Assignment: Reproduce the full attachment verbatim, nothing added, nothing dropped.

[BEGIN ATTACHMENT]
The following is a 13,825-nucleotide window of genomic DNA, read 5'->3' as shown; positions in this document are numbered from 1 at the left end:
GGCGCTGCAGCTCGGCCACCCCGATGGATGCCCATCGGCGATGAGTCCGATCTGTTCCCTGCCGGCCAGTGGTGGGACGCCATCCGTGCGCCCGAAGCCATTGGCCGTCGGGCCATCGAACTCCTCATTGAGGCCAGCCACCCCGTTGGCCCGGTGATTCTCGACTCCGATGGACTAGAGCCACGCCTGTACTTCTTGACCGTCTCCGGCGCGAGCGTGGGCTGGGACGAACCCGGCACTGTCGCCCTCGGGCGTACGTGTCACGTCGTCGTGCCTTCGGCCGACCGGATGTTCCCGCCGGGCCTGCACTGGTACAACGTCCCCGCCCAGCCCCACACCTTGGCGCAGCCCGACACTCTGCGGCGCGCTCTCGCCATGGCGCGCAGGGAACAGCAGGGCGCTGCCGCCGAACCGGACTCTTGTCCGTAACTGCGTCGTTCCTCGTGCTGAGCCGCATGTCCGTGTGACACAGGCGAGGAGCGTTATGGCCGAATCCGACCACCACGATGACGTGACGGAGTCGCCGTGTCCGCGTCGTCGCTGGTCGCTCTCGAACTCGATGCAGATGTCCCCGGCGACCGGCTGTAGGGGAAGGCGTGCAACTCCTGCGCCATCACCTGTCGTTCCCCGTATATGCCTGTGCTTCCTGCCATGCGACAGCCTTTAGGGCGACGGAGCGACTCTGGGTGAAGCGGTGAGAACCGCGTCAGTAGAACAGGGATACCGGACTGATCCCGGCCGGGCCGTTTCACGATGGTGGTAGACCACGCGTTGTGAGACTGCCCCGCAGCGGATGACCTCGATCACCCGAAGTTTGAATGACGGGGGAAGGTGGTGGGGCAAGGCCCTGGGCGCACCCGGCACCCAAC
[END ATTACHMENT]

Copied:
The following is a 13,825-nucleotide window of genomic DNA, read 5'->3' as shown; positions in this document are numbered from 1 at the left end:
GGCGCTGCAGCTCGGCCACCCCGATGGATGCCCATCGGCGATGAGTCCGATCTGTTCCCTGCCGGCCAGTGGTGGGACGCCATCCGTGCGCCCGAAGCCATTGGCCGTCGGGCCATCGAACTCCTCATTGAGGCCAGCCACCCCGTTGGCCCGGTGATTCTCGACTCCGATGGACTAGAGCCACGCCTGTACTTCTTGACCGTCTCCGGCGCGAGCGTGGGCTGGGACGAACCCGGCACTGTCGCCCTCGGGCGTACGTGTCACGTCGTCGTGCCTTCGGCCGACCGGATGTTCCCGCCGGGCCTGCACTGGTACAACGTCCCCGCCCAGCCCCACACCTTGGCGCAGCCCGACACTCTGCGGCGCGCTCTCGCCATGGCGCGCAGGGAACAGCAGGGCGCTGCCGCCGAACCGGACTCTTGTCCGTAACTGCGTCGTTCCTCGTGCTGAGCCGCATGTCCGTGTGACACAGGCGAGGAGCGTTATGGCCGAATCCGACCACCACGATGACGTGACGGAGTCGCCGTGTCCGCGTCGTCGCTGGTCGCTCTCGAACTCGATGCAGATGTCCCCGGCGACCGGCTGTAGGGGAAGGCGTGCAACTCCTGCGCCATCACCTGTCGTTCCCCGTATATGCCTGTGCTTCCTGCCATGCGACAGCCTTTAGGGCGACGGAGCGACTCTGGGTGAAGCGGTGAGAACCGCGTCAGTAGAACAGGGATACCGGACTGATCCCGGCCGGGCCGTTTCACGATGGTGGTAGACCACGCGTTGTGAGACTGCCCCGCAGCGGATGACCTCGATCACCCGAAGTTTGAATGACGGGGGAAGGTGGTGGGGCAAGGCCCTGGGCGCACCCGGCACCCAAC